Anyway, I am just repeating what I wrote in the post. Perhaps a more careful read will give you the facts you need to make an informed choice.

    Comment by Tom Harrison — January 19, 2009 @ 1:48 pm

  15. Is it true, You need to follow the rule of don’t change on/off sooner than 15 min. apart for long CFL life?

    Comment by Neil B ? — January 27, 2009 @ 9:03 pm

  16. @Neil B — I have read several discussions of whether turning CFL’s on and off matters. Usually the question is whether it uses more electricity, but other have commented on its affect on lifespan.

    On the first topic, the theory seems to be based on older tube fluorescent technology which uses a starter to build up enough electricity to turn the tube on. CFLs work differently (and this accounts for why they need to “warm up”). I have measured with my Kill-a-Watt meter and there is no appreciable difference in electricity used during startup compared to normal usage for CFL bulbs.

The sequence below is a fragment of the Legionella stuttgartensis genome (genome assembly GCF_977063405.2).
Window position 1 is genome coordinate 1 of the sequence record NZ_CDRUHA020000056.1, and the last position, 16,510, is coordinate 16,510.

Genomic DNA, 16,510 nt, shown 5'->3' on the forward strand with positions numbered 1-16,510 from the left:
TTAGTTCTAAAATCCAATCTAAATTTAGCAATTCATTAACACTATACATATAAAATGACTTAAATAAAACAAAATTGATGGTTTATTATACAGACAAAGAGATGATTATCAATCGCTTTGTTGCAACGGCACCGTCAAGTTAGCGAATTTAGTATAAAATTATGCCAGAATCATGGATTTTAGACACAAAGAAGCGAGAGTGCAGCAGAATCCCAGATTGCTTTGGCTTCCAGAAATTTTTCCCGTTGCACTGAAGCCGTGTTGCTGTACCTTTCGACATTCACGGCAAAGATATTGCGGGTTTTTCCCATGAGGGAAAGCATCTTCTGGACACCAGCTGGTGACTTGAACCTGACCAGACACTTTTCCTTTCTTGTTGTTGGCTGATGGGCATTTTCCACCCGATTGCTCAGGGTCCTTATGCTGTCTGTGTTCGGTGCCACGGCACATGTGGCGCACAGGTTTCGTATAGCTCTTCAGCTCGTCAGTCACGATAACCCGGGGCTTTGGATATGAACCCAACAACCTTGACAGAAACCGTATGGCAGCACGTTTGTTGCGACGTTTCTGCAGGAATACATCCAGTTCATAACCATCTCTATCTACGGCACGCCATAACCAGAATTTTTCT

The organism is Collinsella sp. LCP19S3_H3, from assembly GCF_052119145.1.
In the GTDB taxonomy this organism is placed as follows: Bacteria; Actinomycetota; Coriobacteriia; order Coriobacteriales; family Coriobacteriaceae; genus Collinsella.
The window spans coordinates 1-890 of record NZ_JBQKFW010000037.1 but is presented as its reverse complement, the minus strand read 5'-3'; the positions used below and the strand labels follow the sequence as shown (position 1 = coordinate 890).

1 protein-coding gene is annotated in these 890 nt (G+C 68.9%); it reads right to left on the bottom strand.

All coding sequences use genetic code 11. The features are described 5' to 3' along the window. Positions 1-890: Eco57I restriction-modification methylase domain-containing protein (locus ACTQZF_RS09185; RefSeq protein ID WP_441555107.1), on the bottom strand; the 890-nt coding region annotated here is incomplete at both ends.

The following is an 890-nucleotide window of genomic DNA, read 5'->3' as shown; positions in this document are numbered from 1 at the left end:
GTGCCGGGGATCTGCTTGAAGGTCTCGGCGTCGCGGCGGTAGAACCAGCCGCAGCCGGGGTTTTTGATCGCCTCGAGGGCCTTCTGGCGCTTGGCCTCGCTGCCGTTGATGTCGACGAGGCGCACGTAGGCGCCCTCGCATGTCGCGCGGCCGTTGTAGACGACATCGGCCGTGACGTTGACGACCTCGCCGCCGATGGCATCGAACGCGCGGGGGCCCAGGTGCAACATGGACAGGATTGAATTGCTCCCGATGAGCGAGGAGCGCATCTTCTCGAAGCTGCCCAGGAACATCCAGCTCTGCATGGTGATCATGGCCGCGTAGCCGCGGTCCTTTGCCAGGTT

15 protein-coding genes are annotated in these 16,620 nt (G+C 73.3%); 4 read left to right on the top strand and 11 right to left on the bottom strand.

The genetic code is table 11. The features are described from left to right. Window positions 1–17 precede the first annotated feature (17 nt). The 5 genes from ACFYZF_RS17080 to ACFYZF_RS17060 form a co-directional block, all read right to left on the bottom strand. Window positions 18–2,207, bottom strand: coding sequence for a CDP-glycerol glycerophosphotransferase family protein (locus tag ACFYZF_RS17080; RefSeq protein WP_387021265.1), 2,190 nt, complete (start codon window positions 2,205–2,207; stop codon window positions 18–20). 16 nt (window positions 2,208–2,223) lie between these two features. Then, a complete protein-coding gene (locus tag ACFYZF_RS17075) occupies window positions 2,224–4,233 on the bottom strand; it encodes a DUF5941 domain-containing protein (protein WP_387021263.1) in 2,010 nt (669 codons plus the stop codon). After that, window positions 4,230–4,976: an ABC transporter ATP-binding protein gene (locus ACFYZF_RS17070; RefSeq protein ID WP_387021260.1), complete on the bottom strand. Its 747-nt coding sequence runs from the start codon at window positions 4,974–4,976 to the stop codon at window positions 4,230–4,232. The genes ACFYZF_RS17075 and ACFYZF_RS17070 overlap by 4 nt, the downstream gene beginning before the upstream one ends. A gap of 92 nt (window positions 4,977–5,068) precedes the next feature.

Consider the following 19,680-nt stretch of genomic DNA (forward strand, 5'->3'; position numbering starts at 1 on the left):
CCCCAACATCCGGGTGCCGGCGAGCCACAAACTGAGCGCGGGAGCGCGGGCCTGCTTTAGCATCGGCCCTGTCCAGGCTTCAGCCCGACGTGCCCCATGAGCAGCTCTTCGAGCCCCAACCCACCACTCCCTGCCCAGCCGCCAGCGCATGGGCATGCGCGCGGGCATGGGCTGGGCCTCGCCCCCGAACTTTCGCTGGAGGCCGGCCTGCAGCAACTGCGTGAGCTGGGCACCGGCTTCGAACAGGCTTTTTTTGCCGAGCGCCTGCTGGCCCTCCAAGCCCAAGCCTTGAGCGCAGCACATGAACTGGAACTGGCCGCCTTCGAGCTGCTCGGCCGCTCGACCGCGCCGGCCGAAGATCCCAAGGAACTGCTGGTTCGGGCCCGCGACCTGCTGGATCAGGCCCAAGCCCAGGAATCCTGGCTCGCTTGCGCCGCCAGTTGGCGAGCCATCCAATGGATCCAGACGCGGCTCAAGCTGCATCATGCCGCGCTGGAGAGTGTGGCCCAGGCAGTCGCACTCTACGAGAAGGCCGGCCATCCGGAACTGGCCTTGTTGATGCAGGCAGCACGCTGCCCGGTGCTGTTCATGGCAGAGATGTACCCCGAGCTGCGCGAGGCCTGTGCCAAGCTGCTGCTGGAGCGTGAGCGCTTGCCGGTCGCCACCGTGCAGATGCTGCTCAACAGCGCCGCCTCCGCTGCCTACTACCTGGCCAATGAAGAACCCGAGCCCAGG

On the second topic, the consensus as I interpret it is that there is no significant difference between incandescent and CFL bulbs with regard to the effect of an on/off cycle; in both cases, people say it can have a very small impact on the life of the bulb.

    The most important point however is this: if you keep things simple and just make a simple rule: “turn out the light when you leave a room” you (and others in the house) can more easily develop the habit that will truly save electricity.

    Comment by Tom Harrison — January 28, 2009 @ 8:31 am

  17. What criterias did you use in determining these to be the best CFL’s? Was it only color and intensity or did you consider such things as life and electronic interference that all CFL’s emit to some degree?

    Saying these are the best is one thing but explaining why they’re the best is another.

    Comment by Mark — January 29, 2009 @ 7:47 pm

  18. Mark —

    I don’t think I said these were “the best” — I’m not Consumer Reports and my testing methodology was largely subjective. My goal was mainly to find bulbs that I felt confident would be unlikely to disappoint buyers. As my wife can attest, we have a large number of different bulbs I tried, and I did talk to a representative from an online retailer as well as folks from Phillips and GE about things that I thought were important.